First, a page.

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Build an Electronic Level with MPU-6050 and Arduino


DroneBot Workshop
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Today we will be working with the MPU-6050 IMU, and we will use it to build an electronic level with an Arduino.

Article with libraries and code - https://dbot.ws/mpu6050

Today we will be working with the MPU-6050, a low-cost Inertial Measurement Unit, or IMU. This device has a lot of different applications in many fields including robotics, gaming, quadcopters, and IoT devices.

The MPU-6050 has an internal gyroscope and accelerometer. It's an inexpensive device, available in several packages and modules. The module I am using is very common and has a built-0in voltage regulator so it can work with 5-volt logic.

We will start by looking at the MPU-6050 internals, as well as at the pinout of the module I am using.

Next, we will load a couple of libraries into our Arduino IDE and ruins some sample code to display Pitch, Yaw, and Roll.

After that, we will build a small project, an electronic level. Our level will display on an LCD and will also use 5 LEDs to give a good visual indication of how level the surface is.

Here are the contents for today's video:

00:00 - Introduction
02:53 - MPU-6050 Intro
11:20 - MPU-6050 Arduino Experiments
20:29 - Electronic Level

You can get the sketch and the two libraries used in the experiments on the DroneBot Workshop website at https://dbot.ws/mpu6050 <.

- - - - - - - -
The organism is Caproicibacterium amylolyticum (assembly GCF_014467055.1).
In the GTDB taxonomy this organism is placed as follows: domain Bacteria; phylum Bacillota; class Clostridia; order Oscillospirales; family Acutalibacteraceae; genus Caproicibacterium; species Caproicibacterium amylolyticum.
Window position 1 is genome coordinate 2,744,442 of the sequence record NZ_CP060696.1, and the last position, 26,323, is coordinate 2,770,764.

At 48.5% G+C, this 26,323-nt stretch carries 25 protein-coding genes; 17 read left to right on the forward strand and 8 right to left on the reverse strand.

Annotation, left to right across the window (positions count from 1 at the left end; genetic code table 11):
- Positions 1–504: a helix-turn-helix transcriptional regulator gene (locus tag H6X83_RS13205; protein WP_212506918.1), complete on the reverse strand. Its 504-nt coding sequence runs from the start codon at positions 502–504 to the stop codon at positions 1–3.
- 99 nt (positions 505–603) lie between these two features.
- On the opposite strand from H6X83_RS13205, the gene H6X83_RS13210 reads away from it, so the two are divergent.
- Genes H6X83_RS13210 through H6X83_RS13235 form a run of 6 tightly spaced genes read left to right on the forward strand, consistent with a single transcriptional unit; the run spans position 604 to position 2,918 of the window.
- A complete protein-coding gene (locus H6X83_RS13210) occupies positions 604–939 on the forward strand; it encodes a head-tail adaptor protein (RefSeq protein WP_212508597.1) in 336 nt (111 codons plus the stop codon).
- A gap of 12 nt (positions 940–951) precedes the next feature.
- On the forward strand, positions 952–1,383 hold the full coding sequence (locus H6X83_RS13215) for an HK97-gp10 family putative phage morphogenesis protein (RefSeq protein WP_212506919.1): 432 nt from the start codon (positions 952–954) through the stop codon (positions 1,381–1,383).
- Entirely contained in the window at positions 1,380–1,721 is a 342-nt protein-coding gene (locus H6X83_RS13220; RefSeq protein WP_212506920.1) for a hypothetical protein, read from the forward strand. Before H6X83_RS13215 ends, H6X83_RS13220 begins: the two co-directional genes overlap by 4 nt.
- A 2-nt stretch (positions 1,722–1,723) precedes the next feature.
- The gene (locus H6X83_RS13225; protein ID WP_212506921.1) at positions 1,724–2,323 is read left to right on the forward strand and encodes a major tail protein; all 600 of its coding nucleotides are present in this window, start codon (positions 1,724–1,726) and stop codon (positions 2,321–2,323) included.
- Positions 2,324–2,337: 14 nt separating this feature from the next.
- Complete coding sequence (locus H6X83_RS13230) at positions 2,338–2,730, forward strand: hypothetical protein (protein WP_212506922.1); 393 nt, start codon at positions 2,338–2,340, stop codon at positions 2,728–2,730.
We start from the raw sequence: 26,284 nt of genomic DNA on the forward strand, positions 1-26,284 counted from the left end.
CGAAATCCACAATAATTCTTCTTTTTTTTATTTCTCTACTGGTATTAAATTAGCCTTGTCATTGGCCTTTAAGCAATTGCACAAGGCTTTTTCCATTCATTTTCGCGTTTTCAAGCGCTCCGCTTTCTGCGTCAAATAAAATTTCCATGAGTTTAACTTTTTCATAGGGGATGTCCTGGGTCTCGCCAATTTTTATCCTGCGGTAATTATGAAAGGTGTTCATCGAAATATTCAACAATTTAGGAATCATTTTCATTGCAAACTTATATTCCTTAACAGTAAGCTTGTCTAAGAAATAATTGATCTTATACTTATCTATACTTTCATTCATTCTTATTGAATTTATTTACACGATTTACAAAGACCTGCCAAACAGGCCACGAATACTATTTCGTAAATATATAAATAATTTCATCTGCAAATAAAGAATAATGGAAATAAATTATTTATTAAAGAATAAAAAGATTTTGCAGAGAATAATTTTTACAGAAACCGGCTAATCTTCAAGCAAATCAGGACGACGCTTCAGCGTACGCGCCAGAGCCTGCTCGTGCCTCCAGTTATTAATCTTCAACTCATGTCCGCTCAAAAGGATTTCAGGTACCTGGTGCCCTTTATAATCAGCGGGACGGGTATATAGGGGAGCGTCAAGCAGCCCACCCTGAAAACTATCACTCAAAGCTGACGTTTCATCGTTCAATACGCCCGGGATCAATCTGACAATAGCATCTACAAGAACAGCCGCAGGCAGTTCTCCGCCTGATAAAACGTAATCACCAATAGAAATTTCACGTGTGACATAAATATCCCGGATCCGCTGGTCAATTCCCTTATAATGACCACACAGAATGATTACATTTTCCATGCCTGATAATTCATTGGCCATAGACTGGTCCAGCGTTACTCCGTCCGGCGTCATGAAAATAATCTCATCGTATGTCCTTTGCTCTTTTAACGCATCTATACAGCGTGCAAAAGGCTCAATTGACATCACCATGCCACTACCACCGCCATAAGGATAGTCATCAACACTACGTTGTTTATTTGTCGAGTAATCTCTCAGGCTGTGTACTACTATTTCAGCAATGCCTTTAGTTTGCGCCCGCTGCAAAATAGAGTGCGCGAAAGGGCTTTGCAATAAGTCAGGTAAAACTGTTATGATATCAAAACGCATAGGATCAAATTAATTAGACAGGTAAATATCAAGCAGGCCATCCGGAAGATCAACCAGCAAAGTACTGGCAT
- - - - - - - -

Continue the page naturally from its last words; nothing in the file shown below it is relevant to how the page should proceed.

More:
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Joseph Lamoree
(@jlamoree)
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Joined: 2 months ago
Posts: 1
 

I wanted to see if I could use a MPU-6050 module for a robot arm I'm working on. I don't think anybody has mentioned yet that the New LiquidCrystal library has moved from https://bitbucket.org/fmalpartida/new-liquidcrystal/downloads/ to https://github.com/fmalpartida/New-LiquidCrystal

I installed the version from the GitHub repo, and it works fine (after setting the right I2C address for the board I ended up with). Thank goodness for that i2c_scanner example.

I built the Electronic Level as designed, with the omission of the LEDs. My results were pretty much the same as shown in the video. However, I'm seeing a problem that has persisted for me every time I've used any MPU-6050 board (with or without the LCD hooked up). When left still, the sensor will output slightly varying values indefinitely, but if I move the sensor with even the most modest acceleration, the Arduino locks up. Or at least that's what seems to happen. I didn't put a scope on the I2C bus to watch. The same behavior exists with MPU-6050 boards from two different manufacturers, each of which have slightly different hardware designs.

This is perplexing. Is it possible that the accelerometer and gyroscope hardware gets overwhelmed by too much change per tick? I'm going to assume this part isn't robust enough for my intended use. I bought some AS5147 Rotary Sensor boards to see if that's a better fit for my application -- sensing the position of a shaft between 0 and 90 degrees.

 


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